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Challenges Facing the UN High Seas Treaty

Challenges Facing the UN High Seas Treaty
The high seas cover two thirds of the ocean and are home to 90% of marine life, but this vast expanse of water and seabed that lies beyond the national jurisdiction of any one country has no comprehensive protection.

In an effort to fix this, countries are meeting at the United Nations (UN) headquarters in New York until 18 September, marking the start of a two-year process to agree a treaty to protect the high seas.

This is needed because unrestrained and increasingly risky exploitation of resources threatens these huge ecosystems. Fish populations, for example, have declined by 50% over the past 50 years as a result of overfishing and Illegal, unreported and unregulated (IUU) fishing.

No man’s sea

The UN Convention on the Law of the Sea (UNCLOS) guarantees countries the freedom to fish, travel and lay cables in the high seas. It also defines the responsibilities of nations with respect to their use of the ocean, establishing guidelines for businesses, environmental protection, and the management of natural resources.

But technological advances are opening up the seabed to another freedom: extraction of mineral resources. Over ten countries, including China, Korea, Japan and Germany, are currently prospecting for mineral resources in the Atlantic, Pacific and Indian oceans.

The minerals and rare earth metals they gather are valuable components in everyday items like electrical wiring to more complex industrial machinery, and even renewable energy components.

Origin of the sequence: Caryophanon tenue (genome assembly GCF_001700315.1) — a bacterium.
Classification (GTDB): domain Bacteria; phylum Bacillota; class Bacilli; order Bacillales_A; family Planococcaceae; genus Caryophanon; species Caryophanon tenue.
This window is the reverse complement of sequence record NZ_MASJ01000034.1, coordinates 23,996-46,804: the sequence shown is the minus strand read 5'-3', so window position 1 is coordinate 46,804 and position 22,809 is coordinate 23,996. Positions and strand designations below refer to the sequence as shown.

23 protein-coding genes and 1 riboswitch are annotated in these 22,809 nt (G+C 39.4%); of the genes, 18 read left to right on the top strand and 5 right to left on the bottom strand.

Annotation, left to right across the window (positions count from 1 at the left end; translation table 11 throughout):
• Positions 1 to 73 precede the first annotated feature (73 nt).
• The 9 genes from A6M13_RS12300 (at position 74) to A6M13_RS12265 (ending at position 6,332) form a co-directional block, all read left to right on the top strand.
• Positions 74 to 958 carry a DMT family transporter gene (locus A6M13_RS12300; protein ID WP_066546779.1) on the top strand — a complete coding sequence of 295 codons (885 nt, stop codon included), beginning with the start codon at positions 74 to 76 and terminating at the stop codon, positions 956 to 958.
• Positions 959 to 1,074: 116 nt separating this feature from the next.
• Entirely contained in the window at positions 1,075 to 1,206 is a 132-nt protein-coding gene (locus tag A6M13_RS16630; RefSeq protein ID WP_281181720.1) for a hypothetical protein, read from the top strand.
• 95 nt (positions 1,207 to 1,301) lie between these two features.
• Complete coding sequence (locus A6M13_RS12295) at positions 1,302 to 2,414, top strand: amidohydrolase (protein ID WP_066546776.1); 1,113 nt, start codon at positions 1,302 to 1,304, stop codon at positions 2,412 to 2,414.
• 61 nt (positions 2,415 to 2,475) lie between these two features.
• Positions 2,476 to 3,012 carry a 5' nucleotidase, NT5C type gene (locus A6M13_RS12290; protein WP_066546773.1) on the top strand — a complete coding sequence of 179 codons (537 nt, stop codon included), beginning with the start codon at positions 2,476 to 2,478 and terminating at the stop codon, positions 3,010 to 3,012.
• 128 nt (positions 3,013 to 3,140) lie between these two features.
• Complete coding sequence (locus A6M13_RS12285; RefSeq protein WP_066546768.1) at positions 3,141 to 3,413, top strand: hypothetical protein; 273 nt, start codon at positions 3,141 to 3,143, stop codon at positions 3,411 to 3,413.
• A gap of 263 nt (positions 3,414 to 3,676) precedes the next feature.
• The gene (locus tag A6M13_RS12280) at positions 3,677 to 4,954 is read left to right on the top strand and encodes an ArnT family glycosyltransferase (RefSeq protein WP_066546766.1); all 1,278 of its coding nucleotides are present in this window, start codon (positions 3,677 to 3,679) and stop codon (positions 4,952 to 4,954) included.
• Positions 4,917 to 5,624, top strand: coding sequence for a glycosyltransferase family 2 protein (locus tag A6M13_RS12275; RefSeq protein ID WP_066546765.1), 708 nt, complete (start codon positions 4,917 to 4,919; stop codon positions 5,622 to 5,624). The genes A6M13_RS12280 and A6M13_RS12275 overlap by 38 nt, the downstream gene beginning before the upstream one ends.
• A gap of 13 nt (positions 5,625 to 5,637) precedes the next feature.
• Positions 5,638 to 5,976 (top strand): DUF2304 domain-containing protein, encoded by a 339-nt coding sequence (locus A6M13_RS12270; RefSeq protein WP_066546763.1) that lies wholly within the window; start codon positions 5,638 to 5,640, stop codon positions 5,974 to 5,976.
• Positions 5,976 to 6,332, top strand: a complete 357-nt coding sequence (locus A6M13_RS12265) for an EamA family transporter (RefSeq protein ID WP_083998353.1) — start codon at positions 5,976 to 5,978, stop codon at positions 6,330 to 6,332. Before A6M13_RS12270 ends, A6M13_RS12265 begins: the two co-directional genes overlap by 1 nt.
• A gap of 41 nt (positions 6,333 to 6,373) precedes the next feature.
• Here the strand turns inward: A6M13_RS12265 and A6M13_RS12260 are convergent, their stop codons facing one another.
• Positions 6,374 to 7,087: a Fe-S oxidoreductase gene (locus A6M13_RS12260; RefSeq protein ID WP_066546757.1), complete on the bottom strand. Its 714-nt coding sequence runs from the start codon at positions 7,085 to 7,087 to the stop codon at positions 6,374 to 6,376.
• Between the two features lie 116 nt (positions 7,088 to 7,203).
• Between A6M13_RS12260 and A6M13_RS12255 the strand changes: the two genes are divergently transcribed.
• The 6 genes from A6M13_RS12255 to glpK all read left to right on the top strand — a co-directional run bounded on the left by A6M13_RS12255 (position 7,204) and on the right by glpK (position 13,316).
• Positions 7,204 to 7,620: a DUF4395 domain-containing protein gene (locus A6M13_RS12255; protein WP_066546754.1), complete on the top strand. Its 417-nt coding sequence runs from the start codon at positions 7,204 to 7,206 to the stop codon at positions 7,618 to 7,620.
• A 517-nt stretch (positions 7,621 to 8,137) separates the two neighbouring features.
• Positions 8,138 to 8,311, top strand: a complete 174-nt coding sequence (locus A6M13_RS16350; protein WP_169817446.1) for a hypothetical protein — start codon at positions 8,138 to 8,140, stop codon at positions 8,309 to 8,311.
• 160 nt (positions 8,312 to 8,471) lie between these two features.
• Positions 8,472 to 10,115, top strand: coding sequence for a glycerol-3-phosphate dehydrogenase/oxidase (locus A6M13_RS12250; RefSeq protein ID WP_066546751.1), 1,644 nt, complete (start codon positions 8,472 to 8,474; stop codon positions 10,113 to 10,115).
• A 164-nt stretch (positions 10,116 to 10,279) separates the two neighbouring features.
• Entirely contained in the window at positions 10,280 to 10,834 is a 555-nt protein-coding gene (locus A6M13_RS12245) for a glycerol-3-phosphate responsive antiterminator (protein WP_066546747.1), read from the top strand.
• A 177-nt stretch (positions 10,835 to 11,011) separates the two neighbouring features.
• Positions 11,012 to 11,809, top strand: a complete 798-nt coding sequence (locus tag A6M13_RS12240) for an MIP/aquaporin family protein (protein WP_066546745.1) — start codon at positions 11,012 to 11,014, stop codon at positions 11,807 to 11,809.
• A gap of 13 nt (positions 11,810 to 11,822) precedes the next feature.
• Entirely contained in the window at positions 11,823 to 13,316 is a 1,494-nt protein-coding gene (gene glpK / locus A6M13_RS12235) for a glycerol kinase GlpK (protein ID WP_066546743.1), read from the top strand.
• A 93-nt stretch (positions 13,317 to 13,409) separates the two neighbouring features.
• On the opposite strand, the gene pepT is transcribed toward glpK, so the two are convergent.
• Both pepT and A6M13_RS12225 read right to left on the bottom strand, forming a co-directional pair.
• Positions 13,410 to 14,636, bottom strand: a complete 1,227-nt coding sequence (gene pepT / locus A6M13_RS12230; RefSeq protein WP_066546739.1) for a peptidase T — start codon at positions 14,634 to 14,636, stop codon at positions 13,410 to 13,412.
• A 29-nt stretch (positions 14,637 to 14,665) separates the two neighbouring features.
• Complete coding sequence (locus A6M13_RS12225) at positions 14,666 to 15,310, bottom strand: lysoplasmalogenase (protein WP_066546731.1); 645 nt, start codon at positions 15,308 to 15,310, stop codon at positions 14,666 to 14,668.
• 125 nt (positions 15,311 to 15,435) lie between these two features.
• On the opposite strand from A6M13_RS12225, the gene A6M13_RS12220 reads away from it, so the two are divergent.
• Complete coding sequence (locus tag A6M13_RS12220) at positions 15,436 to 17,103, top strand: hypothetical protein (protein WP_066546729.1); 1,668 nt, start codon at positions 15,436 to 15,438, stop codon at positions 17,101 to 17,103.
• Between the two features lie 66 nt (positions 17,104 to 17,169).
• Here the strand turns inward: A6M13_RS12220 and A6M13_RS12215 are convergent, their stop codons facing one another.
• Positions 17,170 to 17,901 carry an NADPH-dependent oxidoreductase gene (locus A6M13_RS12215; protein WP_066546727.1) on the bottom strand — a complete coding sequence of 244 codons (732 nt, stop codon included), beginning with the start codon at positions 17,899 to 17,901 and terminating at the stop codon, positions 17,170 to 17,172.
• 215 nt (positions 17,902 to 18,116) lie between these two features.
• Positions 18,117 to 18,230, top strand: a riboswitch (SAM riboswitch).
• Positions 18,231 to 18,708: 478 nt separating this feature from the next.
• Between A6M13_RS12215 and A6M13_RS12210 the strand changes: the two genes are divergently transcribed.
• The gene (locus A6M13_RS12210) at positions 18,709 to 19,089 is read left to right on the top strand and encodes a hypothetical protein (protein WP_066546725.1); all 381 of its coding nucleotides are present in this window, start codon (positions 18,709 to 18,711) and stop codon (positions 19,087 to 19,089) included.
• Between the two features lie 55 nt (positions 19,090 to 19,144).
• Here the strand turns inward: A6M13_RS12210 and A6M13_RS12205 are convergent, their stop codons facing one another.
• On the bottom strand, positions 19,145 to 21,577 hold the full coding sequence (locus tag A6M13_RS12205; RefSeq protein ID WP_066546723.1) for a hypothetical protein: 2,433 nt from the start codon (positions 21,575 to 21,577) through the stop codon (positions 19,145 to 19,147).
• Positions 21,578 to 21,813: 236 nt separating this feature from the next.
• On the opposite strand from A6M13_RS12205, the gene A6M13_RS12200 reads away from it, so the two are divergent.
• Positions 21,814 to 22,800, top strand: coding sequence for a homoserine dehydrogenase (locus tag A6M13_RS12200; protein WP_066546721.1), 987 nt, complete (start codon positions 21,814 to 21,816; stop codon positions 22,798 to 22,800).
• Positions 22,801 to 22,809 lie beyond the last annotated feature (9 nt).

At the moment there is no requirement for operators to submit an environmental impact assessment before starting deep-sea mining, and no overarching agreement to protect biodiversity on the high seas.

Under UNCLOS, almost 20 international organisations manage human activities on the high seas, but they are restricted in their scope. For example, the International Maritime Organization manages safety and prevention of pollution in the shipping sector, whereas regional fisheries management organisations oversee specific fish populations. But many forms of marine life are migratory and frequently move between different habitats.

Depending on the method of calculation used, only 2-7% of the ocean is protected – and less than 1% of the high seas.

“Our battlefield is very fragmented,” says Duncan Currie, a marine law specialist and advisor for the High Seas Alliance and Deep Sea Ocean Coalition, describing the challenge of high seas conservation.

There is an urgent need for a new international consultation mechanism for the sustainable exploitation of resources in the high seas.

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